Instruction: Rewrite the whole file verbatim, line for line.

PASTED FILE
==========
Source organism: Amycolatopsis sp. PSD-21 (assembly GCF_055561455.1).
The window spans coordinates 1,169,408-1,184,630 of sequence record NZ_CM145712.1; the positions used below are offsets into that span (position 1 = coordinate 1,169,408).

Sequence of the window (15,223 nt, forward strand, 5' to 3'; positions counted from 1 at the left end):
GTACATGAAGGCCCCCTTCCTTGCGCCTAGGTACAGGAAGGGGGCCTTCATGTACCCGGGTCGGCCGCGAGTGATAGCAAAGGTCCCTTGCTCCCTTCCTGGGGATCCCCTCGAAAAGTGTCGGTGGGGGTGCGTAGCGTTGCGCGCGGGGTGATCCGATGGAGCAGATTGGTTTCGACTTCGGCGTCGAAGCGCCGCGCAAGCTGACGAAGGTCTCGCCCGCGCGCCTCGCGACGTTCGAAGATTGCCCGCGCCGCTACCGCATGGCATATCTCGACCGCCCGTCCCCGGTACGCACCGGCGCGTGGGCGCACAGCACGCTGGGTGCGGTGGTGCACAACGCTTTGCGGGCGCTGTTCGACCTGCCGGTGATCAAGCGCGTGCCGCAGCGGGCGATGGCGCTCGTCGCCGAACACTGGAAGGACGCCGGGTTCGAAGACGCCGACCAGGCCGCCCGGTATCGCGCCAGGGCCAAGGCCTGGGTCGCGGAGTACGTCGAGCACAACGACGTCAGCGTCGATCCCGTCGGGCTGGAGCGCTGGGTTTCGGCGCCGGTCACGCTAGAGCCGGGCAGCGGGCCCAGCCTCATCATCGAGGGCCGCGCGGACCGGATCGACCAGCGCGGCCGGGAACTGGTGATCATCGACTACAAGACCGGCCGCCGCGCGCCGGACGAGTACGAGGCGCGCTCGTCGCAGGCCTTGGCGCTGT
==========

Source organism: Amycolatopsis sp. PSD-21 (assembly GCF_055561455.1).
The window spans coordinates 1,169,408-1,184,630 of sequence record NZ_CM145712.1; the positions used below are offsets into that span (position 1 = coordinate 1,169,408).

Sequence of the window (15,223 nt, forward strand, 5' to 3'; positions counted from 1 at the left end):
GTACATGAAGGCCCCCTTCCTTGCGCCTAGGTACAGGAAGGGGGCCTTCATGTACCCGGGTCGGCCGCGAGTGATAGCAAAGGTCCCTTGCTCCCTTCCTGGGGATCCCCTCGAAAAGTGTCGGTGGGGGTGCGTAGCGTTGCGCGCGGGGTGATCCGATGGAGCAGATTGGTTTCGACTTCGGCGTCGAAGCGCCGCGCAAGCTGACGAAGGTCTCGCCCGCGCGCCTCGCGACGTTCGAAGATTGCCCGCGCCGCTACCGCATGGCATATCTCGACCGCCCGTCCCCGGTACGCACCGGCGCGTGGGCGCACAGCACGCTGGGTGCGGTGGTGCACAACGCTTTGCGGGCGCTGTTCGACCTGCCGGTGATCAAGCGCGTGCCGCAGCGGGCGATGGCGCTCGTCGCCGAACACTGGAAGGACGCCGGGTTCGAAGACGCCGACCAGGCCGCCCGGTATCGCGCCAGGGCCAAGGCCTGGGTCGCGGAGTACGTCGAGCACAACGACGTCAGCGTCGATCCCGTCGGGCTGGAGCGCTGGGTTTCGGCGCCGGTCACGCTAGAGCCGGGCAGCGGGCCCAGCCTCATCATCGAGGGCCGCGCGGACCGGATCGACCAGCGCGGCCGGGAACTGGTGATCATCGACTACAAGACCGGCCGCCGCGCGCCGGACGAGTACGAGGCGCGCTCGTCGCAGGCCTTGGCGCTGT